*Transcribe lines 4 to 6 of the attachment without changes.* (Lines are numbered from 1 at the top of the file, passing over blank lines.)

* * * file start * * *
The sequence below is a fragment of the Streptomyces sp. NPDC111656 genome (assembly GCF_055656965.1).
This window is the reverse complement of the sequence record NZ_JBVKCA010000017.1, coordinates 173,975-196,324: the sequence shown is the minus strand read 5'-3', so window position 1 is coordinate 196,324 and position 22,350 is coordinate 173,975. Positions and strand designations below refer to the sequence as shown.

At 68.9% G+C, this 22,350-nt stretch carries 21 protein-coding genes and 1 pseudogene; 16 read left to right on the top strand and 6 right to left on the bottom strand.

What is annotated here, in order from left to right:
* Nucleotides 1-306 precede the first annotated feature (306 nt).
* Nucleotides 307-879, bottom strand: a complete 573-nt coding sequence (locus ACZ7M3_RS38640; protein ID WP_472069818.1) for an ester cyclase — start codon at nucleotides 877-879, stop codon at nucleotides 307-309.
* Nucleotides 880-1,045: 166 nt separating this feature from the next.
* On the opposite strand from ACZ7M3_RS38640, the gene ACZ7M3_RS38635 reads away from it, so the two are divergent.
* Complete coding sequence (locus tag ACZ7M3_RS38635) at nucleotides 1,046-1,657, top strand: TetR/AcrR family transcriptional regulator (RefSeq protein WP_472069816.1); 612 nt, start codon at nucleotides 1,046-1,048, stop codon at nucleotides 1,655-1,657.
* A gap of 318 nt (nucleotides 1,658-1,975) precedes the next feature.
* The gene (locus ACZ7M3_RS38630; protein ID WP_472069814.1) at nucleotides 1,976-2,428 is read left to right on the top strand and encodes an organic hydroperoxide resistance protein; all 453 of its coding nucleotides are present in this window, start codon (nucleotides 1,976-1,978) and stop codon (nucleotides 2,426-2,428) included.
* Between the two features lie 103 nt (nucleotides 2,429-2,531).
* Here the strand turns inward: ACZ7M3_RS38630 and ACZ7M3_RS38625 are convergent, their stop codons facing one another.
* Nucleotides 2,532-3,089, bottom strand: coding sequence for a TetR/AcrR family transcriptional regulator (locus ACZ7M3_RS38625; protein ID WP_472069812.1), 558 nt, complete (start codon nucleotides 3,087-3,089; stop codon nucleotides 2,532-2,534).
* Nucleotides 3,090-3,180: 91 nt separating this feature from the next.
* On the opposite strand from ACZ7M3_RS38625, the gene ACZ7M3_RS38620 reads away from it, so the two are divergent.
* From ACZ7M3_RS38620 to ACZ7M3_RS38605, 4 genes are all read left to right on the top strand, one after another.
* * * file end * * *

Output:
What is annotated here, in order from left to right:
* Nucleotides 1-306 precede the first annotated feature (306 nt).
* Nucleotides 307-879, bottom strand: a complete 573-nt coding sequence (locus ACZ7M3_RS38640; protein ID WP_472069818.1) for an ester cyclase — start codon at nucleotides 877-879, stop codon at nucleotides 307-309.